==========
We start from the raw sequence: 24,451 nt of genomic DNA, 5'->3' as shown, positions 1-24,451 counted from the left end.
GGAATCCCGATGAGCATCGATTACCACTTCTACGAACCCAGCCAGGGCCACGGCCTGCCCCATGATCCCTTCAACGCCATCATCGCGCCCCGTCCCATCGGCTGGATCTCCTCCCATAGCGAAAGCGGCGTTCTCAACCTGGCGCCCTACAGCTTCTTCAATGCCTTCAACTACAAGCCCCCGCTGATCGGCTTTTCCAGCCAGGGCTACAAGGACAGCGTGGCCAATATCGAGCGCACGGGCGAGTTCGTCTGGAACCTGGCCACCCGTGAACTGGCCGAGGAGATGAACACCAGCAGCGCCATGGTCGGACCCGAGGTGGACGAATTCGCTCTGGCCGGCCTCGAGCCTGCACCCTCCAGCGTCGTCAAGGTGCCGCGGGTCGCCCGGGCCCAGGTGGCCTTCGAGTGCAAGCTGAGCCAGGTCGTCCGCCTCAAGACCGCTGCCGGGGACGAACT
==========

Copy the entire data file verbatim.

We start from the raw sequence: 24,451 nt of genomic DNA, 5'->3' as shown, positions 1-24,451 counted from the left end.
GGAATCCCGATGAGCATCGATTACCACTTCTACGAACCCAGCCAGGGCCACGGCCTGCCCCATGATCCCTTCAACGCCATCATCGCGCCCCGTCCCATCGGCTGGATCTCCTCCCATAGCGAAAGCGGCGTTCTCAACCTGGCGCCCTACAGCTTCTTCAATGCCTTCAACTACAAGCCCCCGCTGATCGGCTTTTCCAGCCAGGGCTACAAGGACAGCGTGGCCAATATCGAGCGCACGGGCGAGTTCGTCTGGAACCTGGCCACCCGTGAACTGGCCGAGGAGATGAACACCAGCAGCGCCATGGTCGGACCCGAGGTGGACGAATTCGCTCTGGCCGGCCTCGAGCCTGCACCCTCCAGCGTCGTCAAGGTGCCGCGGGTCGCCCGGGCCCAGGTGGCCTTCGAGTGCAAGCTGAGCCAGGTCGTCCGCCTCAAGACCGCTGCCGGGGACGAACT